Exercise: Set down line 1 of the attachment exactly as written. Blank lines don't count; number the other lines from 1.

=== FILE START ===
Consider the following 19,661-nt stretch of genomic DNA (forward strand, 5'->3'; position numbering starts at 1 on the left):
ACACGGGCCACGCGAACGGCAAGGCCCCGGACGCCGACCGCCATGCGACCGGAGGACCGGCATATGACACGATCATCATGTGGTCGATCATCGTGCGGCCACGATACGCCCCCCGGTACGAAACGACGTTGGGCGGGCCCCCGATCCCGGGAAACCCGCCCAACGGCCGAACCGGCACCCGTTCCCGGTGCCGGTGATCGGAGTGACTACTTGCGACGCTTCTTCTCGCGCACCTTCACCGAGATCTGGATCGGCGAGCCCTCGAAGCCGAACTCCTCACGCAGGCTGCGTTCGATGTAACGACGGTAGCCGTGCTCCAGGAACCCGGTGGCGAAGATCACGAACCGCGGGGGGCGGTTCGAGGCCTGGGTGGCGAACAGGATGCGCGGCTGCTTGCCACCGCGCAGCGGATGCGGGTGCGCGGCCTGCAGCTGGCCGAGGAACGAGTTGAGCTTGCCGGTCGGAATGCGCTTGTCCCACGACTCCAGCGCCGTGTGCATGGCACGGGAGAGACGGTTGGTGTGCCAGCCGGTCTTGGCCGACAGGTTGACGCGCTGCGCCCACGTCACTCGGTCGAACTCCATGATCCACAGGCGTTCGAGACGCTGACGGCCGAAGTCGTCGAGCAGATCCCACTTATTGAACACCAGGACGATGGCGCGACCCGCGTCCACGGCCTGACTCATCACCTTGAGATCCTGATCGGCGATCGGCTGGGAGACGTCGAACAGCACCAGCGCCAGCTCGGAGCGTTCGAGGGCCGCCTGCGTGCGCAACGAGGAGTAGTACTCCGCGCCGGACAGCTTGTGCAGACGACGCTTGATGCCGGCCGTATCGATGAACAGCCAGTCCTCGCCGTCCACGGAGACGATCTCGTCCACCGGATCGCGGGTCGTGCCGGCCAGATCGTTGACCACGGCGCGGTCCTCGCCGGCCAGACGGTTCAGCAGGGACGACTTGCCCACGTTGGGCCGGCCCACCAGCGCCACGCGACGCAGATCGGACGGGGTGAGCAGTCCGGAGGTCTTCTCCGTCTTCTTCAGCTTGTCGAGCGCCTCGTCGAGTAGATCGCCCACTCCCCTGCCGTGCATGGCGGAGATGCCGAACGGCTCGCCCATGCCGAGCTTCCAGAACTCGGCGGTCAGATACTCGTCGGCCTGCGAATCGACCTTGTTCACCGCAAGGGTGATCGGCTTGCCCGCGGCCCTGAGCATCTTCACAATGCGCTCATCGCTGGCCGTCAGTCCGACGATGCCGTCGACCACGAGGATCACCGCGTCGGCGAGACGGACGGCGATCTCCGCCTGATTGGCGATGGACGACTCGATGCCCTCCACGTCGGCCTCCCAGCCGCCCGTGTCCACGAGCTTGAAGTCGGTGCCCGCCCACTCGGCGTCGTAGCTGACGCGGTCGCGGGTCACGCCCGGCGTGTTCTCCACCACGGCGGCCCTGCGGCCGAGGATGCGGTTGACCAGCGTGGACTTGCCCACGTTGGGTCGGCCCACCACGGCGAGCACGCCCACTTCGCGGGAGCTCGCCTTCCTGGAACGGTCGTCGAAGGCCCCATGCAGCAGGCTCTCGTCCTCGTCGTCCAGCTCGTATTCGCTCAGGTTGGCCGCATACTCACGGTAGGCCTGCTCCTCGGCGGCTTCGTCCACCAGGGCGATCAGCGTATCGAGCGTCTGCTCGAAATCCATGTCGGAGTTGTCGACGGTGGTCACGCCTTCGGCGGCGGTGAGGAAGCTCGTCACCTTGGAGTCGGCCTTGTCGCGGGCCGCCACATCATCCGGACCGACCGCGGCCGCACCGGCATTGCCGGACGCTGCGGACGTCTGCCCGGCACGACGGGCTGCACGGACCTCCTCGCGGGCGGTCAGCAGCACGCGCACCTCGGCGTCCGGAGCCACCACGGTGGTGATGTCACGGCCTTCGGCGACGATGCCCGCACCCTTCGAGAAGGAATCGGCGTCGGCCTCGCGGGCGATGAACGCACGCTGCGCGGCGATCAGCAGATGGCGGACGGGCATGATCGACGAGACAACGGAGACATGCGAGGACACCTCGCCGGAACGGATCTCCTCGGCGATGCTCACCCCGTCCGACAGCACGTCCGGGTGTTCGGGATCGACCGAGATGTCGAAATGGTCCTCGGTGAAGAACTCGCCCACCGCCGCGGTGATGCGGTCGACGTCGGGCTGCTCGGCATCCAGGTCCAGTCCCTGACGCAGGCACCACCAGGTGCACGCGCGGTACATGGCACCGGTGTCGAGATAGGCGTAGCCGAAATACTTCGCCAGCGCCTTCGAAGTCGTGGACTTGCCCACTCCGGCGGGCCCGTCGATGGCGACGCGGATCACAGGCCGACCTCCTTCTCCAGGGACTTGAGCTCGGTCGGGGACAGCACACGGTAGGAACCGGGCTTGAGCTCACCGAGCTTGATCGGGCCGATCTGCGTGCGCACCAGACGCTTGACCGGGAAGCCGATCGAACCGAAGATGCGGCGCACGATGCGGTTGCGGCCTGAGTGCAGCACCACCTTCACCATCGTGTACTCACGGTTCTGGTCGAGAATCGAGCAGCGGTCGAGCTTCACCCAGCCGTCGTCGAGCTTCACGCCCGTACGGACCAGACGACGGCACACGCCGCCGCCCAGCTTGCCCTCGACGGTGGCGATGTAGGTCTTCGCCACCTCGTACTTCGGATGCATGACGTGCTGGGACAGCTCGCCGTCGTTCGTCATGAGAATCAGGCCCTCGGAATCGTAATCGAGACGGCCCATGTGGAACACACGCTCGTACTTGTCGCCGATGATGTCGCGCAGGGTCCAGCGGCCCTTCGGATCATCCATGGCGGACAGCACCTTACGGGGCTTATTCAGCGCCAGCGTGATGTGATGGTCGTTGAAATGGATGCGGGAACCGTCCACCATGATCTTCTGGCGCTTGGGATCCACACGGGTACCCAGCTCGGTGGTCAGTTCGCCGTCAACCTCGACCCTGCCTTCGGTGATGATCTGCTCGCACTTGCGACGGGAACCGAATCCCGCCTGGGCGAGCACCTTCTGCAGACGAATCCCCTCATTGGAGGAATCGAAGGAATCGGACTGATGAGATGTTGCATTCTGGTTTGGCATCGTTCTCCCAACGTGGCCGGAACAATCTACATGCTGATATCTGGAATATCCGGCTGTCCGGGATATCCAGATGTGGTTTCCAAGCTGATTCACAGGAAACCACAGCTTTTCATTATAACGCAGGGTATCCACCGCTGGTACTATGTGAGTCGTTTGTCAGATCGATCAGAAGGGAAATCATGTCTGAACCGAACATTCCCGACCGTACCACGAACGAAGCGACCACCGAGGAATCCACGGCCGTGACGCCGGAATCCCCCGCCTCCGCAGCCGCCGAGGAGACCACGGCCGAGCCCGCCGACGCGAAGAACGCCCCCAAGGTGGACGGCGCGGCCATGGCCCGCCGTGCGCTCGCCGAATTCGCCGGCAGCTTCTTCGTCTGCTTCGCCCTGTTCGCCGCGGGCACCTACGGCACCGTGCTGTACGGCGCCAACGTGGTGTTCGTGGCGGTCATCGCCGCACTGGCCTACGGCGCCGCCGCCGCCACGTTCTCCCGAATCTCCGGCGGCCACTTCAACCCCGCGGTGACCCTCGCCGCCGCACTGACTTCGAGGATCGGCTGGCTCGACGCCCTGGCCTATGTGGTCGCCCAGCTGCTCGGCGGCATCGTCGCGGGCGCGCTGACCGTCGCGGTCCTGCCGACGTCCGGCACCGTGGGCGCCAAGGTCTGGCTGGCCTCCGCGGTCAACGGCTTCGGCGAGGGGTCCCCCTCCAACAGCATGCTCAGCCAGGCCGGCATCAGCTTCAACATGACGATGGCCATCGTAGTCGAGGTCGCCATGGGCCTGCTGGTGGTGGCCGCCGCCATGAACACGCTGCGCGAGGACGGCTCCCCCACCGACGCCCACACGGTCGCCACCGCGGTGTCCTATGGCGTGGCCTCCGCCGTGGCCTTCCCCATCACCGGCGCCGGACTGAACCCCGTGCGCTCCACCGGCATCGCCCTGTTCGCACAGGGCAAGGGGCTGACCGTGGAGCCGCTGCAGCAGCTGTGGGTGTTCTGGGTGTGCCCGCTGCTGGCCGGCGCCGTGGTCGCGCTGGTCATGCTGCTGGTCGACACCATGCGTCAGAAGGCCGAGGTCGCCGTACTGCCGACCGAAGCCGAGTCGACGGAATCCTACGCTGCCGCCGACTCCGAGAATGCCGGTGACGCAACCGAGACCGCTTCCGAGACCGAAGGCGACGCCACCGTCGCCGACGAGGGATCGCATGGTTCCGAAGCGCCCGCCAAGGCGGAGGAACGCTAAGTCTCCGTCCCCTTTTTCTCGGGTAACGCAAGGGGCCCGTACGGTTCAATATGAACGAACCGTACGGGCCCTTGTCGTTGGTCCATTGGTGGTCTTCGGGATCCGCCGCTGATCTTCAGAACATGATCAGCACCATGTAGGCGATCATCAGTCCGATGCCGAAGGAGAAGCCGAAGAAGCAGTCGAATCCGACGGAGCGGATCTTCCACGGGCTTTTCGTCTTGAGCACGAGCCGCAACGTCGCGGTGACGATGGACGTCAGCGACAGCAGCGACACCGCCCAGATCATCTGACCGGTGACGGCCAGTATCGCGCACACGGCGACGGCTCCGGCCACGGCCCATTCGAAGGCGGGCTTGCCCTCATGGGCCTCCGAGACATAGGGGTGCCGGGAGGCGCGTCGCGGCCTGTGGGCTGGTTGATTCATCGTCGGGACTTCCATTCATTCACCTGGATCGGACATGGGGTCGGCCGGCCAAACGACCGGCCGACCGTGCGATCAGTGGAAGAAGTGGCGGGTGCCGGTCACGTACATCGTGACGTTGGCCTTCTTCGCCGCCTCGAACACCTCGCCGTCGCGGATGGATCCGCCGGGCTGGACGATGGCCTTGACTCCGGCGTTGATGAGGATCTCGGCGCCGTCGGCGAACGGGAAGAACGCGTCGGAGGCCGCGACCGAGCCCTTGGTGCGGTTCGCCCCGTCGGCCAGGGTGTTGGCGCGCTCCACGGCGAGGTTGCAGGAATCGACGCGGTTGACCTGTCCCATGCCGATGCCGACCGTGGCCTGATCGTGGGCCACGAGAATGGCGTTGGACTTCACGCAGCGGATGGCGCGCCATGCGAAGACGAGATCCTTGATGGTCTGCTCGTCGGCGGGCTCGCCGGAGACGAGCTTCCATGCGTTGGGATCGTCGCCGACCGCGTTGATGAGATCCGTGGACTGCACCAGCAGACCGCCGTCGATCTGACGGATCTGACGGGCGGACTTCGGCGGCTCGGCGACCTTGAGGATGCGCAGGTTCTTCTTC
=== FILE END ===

Consider the following 19,661-nt stretch of genomic DNA (forward strand, 5'->3'; position numbering starts at 1 on the left):